Chinese online consumers now can purchase products directly from the British high-end fashion brand Burberry. Burberry Group PLC launched its online store Tuesday on ...
Analytics boost Discovery.com’s search engine traffic by 300%, sales by 35%
Discovery.com used SiteCatalyst to flag trouble spots as a way to guide home page redesign and other improvements.
The online store at media web site Discovery.com saw a 300% increase in shopper traffic it received from search engine Google.com after it redesigned its home page based on analytics information gleaned from Omniture, Inc.’s SiteCatalyst analytics tool. Data from SiteCatalyst, which was implemented by Discovery.com late last year to gather visitor data and improve performance and revenues, revealed that the store’s traffic from Google was far below an industry average of 35%.
Determining that this was the result of its dynamic home page design, a format not easily recognized and grabbed by Google’s engine, Discovery redesigned the home page in a standard HTML format and saw the increase in traffic in just 30 days, says Matthew Welsh, Discovery Channel store producer.
SiteCatalyst also yielded data that helped the online store improve navigation and the customer shopping experience as well as better leverage its on-site promotions. Analytics reports showed that terms related to the show Trading Spaces accounted for the highest percentage of searches for merchandise. To capitalize on the popularity of the home decorating TV show, the Discovery’s online store boosted a Trading Spaces promotion to the largest promotional area on its home page, while moving the Discovery Channel catalog promotion that had formerly occupied that space to a sub area. The move led to a 35% increase in revenue from the Trading Spaces promotion, a 30% increase in catalog promotion revenue and a 35% increase in site-wide revenue overall, says Welsh.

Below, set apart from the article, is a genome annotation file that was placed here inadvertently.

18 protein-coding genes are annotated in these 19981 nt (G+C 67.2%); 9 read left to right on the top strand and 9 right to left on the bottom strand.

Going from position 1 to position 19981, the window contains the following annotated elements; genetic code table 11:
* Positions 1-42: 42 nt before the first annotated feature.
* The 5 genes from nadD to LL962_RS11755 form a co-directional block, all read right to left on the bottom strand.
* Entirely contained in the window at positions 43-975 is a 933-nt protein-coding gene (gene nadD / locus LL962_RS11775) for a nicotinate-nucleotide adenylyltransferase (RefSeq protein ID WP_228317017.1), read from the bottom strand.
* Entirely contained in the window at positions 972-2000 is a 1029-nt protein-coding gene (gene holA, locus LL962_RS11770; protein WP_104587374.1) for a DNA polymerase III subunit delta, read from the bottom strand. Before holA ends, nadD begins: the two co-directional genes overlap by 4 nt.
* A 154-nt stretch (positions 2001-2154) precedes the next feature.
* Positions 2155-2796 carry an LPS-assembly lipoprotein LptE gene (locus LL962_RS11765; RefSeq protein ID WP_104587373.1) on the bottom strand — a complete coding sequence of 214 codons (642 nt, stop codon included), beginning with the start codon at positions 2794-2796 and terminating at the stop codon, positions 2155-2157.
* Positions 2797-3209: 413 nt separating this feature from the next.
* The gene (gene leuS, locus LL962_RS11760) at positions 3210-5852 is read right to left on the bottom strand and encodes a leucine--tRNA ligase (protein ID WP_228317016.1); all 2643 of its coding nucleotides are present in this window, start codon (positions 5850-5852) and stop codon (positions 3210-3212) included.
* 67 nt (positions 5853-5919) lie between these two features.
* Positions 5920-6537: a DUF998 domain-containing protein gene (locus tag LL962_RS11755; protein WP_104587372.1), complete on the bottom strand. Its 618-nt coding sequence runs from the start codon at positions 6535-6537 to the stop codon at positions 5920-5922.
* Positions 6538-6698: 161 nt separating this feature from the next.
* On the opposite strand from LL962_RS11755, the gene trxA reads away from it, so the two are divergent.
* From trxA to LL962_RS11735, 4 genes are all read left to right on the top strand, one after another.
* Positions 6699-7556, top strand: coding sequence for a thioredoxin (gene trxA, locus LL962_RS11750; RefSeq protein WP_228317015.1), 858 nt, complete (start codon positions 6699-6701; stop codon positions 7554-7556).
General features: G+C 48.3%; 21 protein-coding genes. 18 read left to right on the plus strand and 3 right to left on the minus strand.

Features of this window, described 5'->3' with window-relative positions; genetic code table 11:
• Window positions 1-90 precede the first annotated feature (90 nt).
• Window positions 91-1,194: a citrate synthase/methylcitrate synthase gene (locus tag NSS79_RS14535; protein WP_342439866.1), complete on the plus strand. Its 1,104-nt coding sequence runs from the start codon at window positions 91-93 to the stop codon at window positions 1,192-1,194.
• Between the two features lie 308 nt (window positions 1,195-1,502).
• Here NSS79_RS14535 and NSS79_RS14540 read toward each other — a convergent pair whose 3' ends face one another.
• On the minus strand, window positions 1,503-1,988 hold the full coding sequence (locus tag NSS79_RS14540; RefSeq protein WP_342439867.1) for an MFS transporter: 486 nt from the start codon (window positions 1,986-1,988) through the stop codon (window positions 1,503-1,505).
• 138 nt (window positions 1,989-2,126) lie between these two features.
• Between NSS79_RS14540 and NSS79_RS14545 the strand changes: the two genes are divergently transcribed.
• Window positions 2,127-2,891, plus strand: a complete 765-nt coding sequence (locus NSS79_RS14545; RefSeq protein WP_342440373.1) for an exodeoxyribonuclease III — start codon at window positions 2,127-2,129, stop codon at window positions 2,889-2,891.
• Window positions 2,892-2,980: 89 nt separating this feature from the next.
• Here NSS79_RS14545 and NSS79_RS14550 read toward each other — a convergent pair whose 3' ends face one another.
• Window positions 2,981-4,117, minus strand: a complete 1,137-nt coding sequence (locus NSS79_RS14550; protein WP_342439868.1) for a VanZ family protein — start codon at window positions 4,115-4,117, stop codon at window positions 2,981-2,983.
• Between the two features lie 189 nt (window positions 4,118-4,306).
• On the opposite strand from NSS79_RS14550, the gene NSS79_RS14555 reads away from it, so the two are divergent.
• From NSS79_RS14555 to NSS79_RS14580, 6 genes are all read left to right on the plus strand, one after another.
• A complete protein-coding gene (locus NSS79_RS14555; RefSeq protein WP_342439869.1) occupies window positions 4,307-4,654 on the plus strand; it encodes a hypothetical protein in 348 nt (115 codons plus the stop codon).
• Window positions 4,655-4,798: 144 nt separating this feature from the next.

SiteCatalyst also flagged Discovery on a high degree of shopper bailouts one step into its online checkout process. Hypothesizing that this was because visitors were looking for shipping information available only in the checkout process, the online store tested the theory by adding to product pages a pop-up window containing shipping information. “It was almost immediately apparent that our hypothesis was right–-we saw a significant decrease in shopping cart fallout,” says Welsh. “We’ve discovered that a better understanding of customer needs and behavior leads to significant increases in merchandising and sales.”